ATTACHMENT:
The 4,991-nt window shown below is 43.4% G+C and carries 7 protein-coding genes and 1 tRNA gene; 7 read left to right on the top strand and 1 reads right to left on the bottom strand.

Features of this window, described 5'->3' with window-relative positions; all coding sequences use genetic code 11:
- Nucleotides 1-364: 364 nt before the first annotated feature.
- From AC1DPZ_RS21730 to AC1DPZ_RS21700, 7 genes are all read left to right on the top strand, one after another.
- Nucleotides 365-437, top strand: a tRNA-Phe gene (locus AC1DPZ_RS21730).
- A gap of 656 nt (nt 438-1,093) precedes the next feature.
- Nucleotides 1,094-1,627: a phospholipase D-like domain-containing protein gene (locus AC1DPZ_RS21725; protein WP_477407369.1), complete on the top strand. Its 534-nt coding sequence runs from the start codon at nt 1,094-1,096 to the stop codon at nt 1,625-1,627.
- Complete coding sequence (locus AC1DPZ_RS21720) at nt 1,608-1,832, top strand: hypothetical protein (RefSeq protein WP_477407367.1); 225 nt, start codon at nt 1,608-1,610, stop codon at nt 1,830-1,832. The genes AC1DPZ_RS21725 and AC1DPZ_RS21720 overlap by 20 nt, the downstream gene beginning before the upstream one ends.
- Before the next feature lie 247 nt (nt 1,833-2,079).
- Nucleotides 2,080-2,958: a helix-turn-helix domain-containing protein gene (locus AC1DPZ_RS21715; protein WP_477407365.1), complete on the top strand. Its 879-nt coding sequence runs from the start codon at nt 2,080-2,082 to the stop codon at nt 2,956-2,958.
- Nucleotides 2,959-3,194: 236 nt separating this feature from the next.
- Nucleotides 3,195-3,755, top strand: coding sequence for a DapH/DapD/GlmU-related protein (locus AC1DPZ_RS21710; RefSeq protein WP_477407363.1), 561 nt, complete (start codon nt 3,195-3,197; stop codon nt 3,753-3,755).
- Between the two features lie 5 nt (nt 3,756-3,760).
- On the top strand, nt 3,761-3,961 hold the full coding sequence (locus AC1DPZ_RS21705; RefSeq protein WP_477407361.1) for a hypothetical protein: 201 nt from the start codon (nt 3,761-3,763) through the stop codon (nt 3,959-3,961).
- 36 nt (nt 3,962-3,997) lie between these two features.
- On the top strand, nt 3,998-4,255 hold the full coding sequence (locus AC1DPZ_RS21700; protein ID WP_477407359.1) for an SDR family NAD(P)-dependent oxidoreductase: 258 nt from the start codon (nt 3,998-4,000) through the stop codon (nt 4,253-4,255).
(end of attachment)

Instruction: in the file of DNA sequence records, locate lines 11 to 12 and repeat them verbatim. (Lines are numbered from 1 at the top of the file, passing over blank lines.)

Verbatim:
- Nucleotides 2,959-3,194: 236 nt separating this feature from the next.
- Nucleotides 3,195-3,755, top strand: coding sequence for a DapH/DapD/GlmU-related protein (locus AC1DPZ_RS21710; RefSeq protein WP_477407363.1), 561 nt, complete (start codon nt 3,195-3,197; stop codon nt 3,753-3,755).